Shaich notes that as the company was developing the Panera Cares idea and putting it into practice (with the CEO himself logging about 100 hours working on location at the first café), the company made a number of tough choices to try to ensure the integrity of the program: offering a full menu instead of a limited one, using donation boxes at the cafés instead of cash registers (Shaich was concerned that the latter could create psychological pressure to pay). At each step, Shaich says, the company had to ask: Do we want to take a shortcut on this, or do it right?
As Peer Insight’s Tim Ogilvie observes, being true to a mission or cause often requires making tough decisions. It’s not surprising that smart businesses today would rather be seen as a "cause, not just a company," he says—after all, discriminating consumers and talented employees are drawn to brands and companies that share their values and that seem to stand for something worthwhile. But the only way to do this credibly is by sacrificing at times. "When you come to the point where you can’t serve both the bottom line and the cause, one or the other must suffer," says Ogilvie, who points to the example of Whole Foods being willing to stop selling live lobsters for an extended period until it could find a supplier that did humane harvesting. "Those are hard choices, but when you opt for the cause over the bottom line, employees can see that," Ogilvie says, "and then they believe in the company and the cause even more."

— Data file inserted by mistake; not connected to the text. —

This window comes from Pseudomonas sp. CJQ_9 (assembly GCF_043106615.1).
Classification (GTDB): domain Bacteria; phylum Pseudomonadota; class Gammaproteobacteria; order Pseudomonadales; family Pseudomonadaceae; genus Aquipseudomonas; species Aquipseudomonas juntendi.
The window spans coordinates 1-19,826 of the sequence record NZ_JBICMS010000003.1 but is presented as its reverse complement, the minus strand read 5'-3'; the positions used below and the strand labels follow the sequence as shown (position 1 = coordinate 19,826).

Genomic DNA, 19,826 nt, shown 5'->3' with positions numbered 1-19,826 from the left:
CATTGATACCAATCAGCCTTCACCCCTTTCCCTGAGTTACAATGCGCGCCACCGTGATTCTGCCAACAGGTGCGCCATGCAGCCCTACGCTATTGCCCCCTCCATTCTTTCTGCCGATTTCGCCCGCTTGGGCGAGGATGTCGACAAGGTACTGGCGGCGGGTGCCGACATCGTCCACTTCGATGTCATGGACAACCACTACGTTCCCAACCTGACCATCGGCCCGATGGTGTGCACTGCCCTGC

Patagonia has demonstrated that it is willing to risk losing sales in support of the larger mission: For example, the company decided (famously) to run ads urging people not to buy its clothing (or at least, not to buy a new jacket if you didn’t actually need it). Says Sheahan: "Those ads were just asking people to question their consumerism and maybe be a little more mindful about the stuff they’re purchasing." Still, it was a high-risk message at the time—though in the end, Sheahan says, it actually helped the brand gain market share by attracting more customers (who presumably admired the stand Patagonia was taking with the ads).